I haven’t shopped for groceries for days. The fruit basket is empty, there is barely enough milk for half a cup of coffee. Even a Great Procrastinator like me cannot put it off any more. Still, I try. After all, with a great title like that comes great responsibility.
It’s nearly lunchtime and mouths have to be fed. I would like to say that I root around in the vegetable drawer for inspiration but in all honesty, there’s hardly any rooting around to be done in an empty space. To my delight, I see a couple of peppers leaning on each other as if in a show of solidarity. There’s also a lone carrot but the dog, having arrived by my side with lightening speed (open fridge = food, she has cleverly figured out in a mere seven years) has somehow wordlessly managed to stake her claim on it.
Those peppers are an excellent find. Whether I’m in a cooking rut or short of ideas or time, peppers are the star ingredient in my kitchen. They are not only on extremely friendly terms with a wide range of other ingredients, but also equally at ease in any type of cuisine. The difficult part is deciding what to pick: Kung Pao, Peperonata, Lesco or a Mexican stir-fry? Then I spot some paneer in the cheese drawer and my mind is made up: Jalfrezi it is then.
A Jalfrezi is a quick, stir-fried Indian dish of paneer, chicken or anything else you fancy. There are numerous variations on the theme but peppers are compulsory. Any dish that calls itself a Jalfrezi should not pretend to be saucy because it’s sauce-less by its very definition (Bengali Jal for Spicy, Phrezi – Stirfry). Yet, if you’ve ever ordered it in restaurants in the UK, you are probably more likely to find a heavily sauced version.
And if you’ve never tried making it at home, here’s some additional good news: it’s quick, easy and fresher-tasting than anything you can buy. So leave the procrastinating to professionals like me and go make it now.
Commercial paneer usually comes as a firm, unsalted block but lately I have seen salted, softer, almost tofu-like paneer. I am looking at you, Tesco’s own brand. And while this paneer is delicious in other recipes, it’s not suitable here simply because it won’t fry very well. And if your paneer is salted, keep this in mind while following the recipe, as I used unsalted paneer.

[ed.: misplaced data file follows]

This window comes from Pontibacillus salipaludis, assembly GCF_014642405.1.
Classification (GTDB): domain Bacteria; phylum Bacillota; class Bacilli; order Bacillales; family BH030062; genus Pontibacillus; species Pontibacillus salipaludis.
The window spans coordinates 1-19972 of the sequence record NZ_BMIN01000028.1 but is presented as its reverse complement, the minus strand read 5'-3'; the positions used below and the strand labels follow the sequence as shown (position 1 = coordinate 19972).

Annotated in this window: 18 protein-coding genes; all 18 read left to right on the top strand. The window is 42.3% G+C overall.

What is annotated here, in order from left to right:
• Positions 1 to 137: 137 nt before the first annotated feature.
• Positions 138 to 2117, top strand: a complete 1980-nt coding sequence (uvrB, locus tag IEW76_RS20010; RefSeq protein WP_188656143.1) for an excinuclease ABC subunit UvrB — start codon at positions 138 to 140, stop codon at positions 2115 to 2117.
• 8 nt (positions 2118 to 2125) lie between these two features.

- 450 g firm, unsalted paneer I used 2 x 225g packets of Everest paneer
- 1+1 tbsp oil divided
- 1/2 tsp cumin seeds
- 1 tsp coriander seeds
- 1 tsp kasoori methi
- 1/2 tsp crushed red chillies
- 1 large onion sliced thinly into half moons
- 4 cloves garlic sliced crosswise
- 1-2 green chillies, slit optional
- 1 red pepper/bell pepper/capsicum sliced thinly into strips of about 7 cm x 1 cm
- 1 green pepper/bell pepper/capsicum sliced thinly into strips of about 7 cm x 1 cm
- 4 tbsp passata or pureed tomatoes
- salt & lemon juice to taste
- ginger julienne for garnish optional
- chopped coriander leaves for garnish
- Cut paneer into fingers about 6 cm x 2 cm x 2 cm. If using supermarket paneer like Everest brand, basically, you need to cut the block into 4 pieces lengthwise and cut across once to give 8 fingers.
- Using a pestle & mortar, crush the coriander seeds & cumin seeds to a coarse powder. Combine with kasoori methi and crushed red chillies. Set aside in a small bowl.
- This step is completely optional if you're in a hurry, but it will make a huge difference to the texture of the paneer. Bring about 3-4 cups of water to the boil in a large saucepan, add 1 tbsp salt & 1/2 a tsp of turmeric powder. Mix well and turn off the heat. You need it hot for the next step.
- In a large, heavy frying pan (I use my cast iron pan), heat 1 tbsp oil and fry the paneer fingers over medium-high heat, stirring occasionally to ensure they are a golden brown in places. If you're not following the step above, season with a large pinch of salt & transfer to a plate. If you are following the step above, remove with a slotted spoon and dunk into the hot salted water. Allow to sit while you get on with the rest of the procedure.
- Assemble all ingredients close to the hob. Add the remaining 1 tbsp oil to the pan and add the onions. Fry over a high heat until the onion slices are charred in places, then lower heat, add the garlic and stir fry for about 30 - 45 seconds.
- Now add the spice mixture, stir well and allow to fry for a few seconds until you can smell them. Do not let your attention wander - they burn easily! Add the passata/pureed tomatoes and fry until all the liquid evaporates.
- In the meantime, drain the paneer and dry it well on kitchen towels.
- Back to the pan, put in the chillies (if using) and the sliced peppers. Fry over high heat until crisp-tender. You don't want them completely soft here. Add the paneer, mix well, fry for a further minute or two until the pieces are coated with the onion mixture. Turn off the heat, sprinkle a large pinch of salt and a tbsp of lemon juice.
- Mix well, taste and adjust the salty and sour flavours to your preference. Serve garnished with ginger julienne (if using) & chopped coriander leaves.